As volumes have found their way up again, and additional terminal capacity is not easily realized, terminals return to seeking improvements in their internal processes. Based on our experience, which covers over 50 terminals where we assisted in performance improvement programs, it is possible to make substantial performance gains for internal processes. This is also recognized by the terminals themselves. A recent survey by Navis indicates that 76% of the respondents put process improvement as a ‘number one priority’ for terminal operations. Process improvements may be seen through productivity increases, gains in service levels, for example the reliability of port stay, capacity enhancement due to using space more effectively, and cost reductions. Without a doubt, double digit improvements can be attained in the performance-cost index.
The Manila International Container Terminal (MICT), the flagship operation of global port operator International Container Terminal Services (ICTSI), continues to perform optimally through the first half of 2017 as the terminal gears up for the peak season in the latter part of the year.
Yilport’s journey started in 2004, when Chairman Robert Yuksel Yildirim envisioned bringing world-class terminal service to his hometown in Turkey. The success story began at Yilport Gebze, and expanded to deliver a high standard of terminal operation worldwide. Yilport Holding Inc. was established in August, 2011 as a subsidiary of the Yildirim Group, become the first private terminal operator in Turkey.
This is the age of mega ships. These massive ships are carrying more cargo than ever before, and play a vital role in maritime transportation, dictating the future of the shipping industry. Just two years ago, the largest ship had a capacity of 19,200 TEUs.
Two trends have defined container shipping in the past decade. To start with, bigger and bigger ships were built at an unprecedented pace. The result was systemic overcapacity, which triggered various consolidations among shipping companies. The second is that port authorities and terminal operators were faced with major challenges owing to this development.
The industry is currently facing a fundamental transformation which will profoundly change the existing business models – and that this transformation will happen irrespective of the practical details, such as demand growth and freight rate developments.
Whether it is a terminal truck driver, a hatch clerk, a vessel planner, or a shift manager; all contribute to a smooth and productive operation, and are continuously interacting with the various IT systems present in the terminal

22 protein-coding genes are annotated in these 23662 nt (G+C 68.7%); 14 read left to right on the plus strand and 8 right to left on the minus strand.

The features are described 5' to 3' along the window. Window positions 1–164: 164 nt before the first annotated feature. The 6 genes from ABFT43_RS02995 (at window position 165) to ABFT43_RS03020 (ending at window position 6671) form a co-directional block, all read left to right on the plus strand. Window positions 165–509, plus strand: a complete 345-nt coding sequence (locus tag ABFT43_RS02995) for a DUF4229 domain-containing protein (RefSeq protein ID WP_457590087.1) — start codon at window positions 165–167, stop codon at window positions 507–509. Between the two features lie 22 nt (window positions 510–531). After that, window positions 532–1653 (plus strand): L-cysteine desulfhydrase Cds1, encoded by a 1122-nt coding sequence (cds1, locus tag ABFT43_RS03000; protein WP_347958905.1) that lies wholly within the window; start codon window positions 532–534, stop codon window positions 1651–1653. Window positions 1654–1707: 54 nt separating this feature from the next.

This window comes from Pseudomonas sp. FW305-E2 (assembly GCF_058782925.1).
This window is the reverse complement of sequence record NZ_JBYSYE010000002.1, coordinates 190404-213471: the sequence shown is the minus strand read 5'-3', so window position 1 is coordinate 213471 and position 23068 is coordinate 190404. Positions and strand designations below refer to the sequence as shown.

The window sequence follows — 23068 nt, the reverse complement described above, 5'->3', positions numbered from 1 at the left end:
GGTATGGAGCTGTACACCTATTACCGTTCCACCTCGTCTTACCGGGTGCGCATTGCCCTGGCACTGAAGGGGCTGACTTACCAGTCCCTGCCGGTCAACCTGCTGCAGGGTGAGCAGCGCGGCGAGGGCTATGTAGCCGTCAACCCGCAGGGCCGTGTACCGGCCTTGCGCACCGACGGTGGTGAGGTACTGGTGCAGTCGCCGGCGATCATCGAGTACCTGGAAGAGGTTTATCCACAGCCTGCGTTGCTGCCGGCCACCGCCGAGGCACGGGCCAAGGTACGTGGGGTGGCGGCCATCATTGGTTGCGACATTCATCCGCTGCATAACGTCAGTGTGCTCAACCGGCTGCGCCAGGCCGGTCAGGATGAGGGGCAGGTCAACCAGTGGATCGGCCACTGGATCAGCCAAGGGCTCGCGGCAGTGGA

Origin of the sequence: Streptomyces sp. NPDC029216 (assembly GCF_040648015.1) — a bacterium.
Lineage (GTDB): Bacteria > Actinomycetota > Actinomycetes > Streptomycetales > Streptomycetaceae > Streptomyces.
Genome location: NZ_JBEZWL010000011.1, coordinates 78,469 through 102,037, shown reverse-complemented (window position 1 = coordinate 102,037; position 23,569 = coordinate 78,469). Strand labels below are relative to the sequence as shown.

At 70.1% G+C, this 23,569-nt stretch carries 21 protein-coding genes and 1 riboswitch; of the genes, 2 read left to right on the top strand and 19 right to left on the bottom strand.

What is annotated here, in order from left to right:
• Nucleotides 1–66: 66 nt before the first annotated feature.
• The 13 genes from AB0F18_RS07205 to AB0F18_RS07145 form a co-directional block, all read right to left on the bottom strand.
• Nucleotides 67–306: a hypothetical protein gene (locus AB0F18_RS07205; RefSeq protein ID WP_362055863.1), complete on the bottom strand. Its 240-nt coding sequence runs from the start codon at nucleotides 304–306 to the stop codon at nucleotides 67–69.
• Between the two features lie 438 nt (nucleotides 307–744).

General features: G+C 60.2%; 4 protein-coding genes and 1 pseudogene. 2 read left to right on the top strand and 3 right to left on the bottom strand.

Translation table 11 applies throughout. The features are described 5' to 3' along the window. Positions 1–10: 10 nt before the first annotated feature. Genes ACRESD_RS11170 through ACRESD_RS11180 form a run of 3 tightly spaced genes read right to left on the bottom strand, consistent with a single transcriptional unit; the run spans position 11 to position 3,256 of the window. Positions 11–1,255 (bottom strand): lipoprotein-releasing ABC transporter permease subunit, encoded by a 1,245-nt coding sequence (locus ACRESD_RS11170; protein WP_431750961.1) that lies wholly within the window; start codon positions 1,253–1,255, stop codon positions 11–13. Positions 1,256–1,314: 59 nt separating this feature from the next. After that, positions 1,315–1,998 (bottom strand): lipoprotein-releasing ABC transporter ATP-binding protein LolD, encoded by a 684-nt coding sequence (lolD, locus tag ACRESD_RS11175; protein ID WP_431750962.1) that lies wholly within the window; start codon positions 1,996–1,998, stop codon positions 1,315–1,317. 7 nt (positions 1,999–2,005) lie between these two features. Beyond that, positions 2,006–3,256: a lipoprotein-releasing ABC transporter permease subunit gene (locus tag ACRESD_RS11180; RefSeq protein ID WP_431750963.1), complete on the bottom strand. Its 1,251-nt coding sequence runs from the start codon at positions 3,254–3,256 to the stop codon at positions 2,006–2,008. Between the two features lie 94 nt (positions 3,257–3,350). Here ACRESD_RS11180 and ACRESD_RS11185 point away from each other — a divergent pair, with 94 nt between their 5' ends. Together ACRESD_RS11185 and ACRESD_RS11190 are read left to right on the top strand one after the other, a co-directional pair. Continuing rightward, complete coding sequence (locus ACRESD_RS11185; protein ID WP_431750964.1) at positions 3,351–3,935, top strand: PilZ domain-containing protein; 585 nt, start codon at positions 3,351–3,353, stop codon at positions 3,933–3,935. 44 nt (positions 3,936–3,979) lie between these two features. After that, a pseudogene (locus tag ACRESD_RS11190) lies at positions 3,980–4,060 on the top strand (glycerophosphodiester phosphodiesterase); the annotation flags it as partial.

The TMdrive®-10e2-DP is intended for use in crane modernisation projects where the existing DC motors will be retained. It has the advantage of common hardware for both the AC and DC motors and an easy upgrade from DC to AC at a future date if desired.
In the new era we see, vendors of solutions will date to venture out their niches and look for solutions that connect and interchange information in real time to provide actionable visibility and enable efficient decision making. These solutions will be possible because new standards for information exchange and a set of common semantics have evolved.
The perception of automation is that robots relieve human beings from repetitive tasks and that process automation brings stability and predictable performance to a container terminal, thereby increasing safety. What we often fail to mention is that even with the implementation of automation, accidents will still occur and technology can still fail.
Konecranes has been manufacturing container crane for more than four decades. In the beginning, noise wasn't a bit issue, because the ways it affected humans were less well known and residential areas were separate to ports. However, noise pollution has become a major challenge as urban areas continue to expand across the seafront, ports have become busier, and two areas have crept closer.
Today’s trainee is Rory, and it's his very first time operating a ship-to-shore crane. Yet, in gusting 40mph winds in a cab 53 metres from the Liverpool quayside, he's already moved five stacks of 40ft containers from a mega-ship sitting in the River Mersey to a waiting trailer below on the new £400m Liverpool2 container terminal.
Over the past 15 years, the ocean logistics industry experienced vast changes to business models, services and technology adoption. In 2016, the pace of technology innovation accelerated as participants sought business model optimisation.
The interdependence of all actors of the maritime logistics chain is clearly demonstrated and justifies a holistic and balanced approach, be it in regards to investment, competition, level playing field, digitalisation, trade facilitation, sustainability or innovation.